EASY STYLE IT - Start small and work your way up. (Inverted aerials not recommended).
RESPECT GETS RESPECT - Respect for the mountain and each other.
These orange oval signs are posted at the start of a terrain park to show the size of the features in the terrain park allowing inexperienced riders to work on their skills before moving up to bigger features in the appropriate environment for their skill level.
More information on this initiative is available from the NSAA and Burton Boards.
- www.snowsafe.org.au - useful information on safety in the alpine area.
- www.lidsonkids.org - This site is maintained by the National Ski Areas Association, USA (NSAA) and contains useful information on the use of helmets.
- Lift usage policy (below).
Perisher Blue Pty. Limited
Persons who behave in an unacceptable manner when using a ski lift, who place themselves and other persons in danger, who ignore instructions from lift staff, or who ignore the Alpine Responsibility Code (Code) or Perisher's Lift Usage Policy when loading, riding and unloading a lift may have their Lift Tickets cancelled or suspended.Alpine Responsibility Code Point 3:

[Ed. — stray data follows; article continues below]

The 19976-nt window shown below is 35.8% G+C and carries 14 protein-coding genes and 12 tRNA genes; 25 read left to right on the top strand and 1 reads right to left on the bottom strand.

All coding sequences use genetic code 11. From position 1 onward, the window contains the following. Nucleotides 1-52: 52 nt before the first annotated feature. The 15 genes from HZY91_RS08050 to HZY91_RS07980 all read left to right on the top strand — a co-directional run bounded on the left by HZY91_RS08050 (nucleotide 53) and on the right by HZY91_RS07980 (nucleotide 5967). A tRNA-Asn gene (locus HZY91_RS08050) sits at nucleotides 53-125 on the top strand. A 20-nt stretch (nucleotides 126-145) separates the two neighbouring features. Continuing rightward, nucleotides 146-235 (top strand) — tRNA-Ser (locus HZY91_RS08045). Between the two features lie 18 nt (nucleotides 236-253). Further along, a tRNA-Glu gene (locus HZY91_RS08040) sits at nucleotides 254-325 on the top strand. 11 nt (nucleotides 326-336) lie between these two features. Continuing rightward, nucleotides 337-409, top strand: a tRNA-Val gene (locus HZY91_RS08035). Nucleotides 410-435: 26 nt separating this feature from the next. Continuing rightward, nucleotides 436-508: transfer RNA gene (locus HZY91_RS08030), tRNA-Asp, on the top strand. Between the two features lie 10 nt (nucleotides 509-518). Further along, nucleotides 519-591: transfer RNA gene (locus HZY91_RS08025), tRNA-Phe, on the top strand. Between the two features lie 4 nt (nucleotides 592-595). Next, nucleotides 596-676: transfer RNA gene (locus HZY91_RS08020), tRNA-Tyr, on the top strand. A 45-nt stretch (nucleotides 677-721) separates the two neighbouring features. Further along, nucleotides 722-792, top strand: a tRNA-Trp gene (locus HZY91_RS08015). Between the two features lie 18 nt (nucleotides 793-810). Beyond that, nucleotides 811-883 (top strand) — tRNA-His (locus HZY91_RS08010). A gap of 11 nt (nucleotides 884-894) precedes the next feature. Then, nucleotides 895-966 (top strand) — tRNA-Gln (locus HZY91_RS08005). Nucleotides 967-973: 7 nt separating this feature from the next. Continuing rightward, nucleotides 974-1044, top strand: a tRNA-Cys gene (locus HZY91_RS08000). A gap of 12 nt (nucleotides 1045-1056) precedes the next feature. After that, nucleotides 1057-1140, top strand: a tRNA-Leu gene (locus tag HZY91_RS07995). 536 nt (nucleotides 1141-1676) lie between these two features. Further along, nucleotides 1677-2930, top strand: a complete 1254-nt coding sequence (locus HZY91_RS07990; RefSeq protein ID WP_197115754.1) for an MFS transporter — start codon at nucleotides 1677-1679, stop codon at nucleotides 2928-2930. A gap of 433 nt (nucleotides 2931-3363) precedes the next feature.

Comply with the Code by adhering to the following:
T Bars and J Bars:
The Perisher Express Quad Chairlift is the only chairlift at Perisher that is available for use by foot passengers. To be able to ride as a foot passenger each person must be able to walk unassisted to and from the chairlift, and load and unload the chairlift unassisted. Small children that need to be carried to load or unload the chairlift are not permitted to ride. Foot passengers are only permitted outside of peak operating days.
*Persons participating in a Ski or Board Lesson, Instructors when conducting a lesson, and Ski Patrol Staff are authorised to unload from a T Bar or J Bar prior to the designated unload area.
KNOW THE POLICY. IT IS YOUR RESPONSIBILITY.
IMPORTANT NOTICE - WARNINGS, SUSPENSION AND CANCELLATION
Violation of the
ALPINE RESPONSIBILITY CODE
will result in the following penalties
All Lift Tickets including Season Pass Holders
All violations will be recorded on the Mountain Safety Database with the person's name and lift ticket details
KNOW AND ABIDE BY THE CODE
IT'S YOUR RESPONSIBILITY
Perisher Blue Pty Limited ACN 061 232 488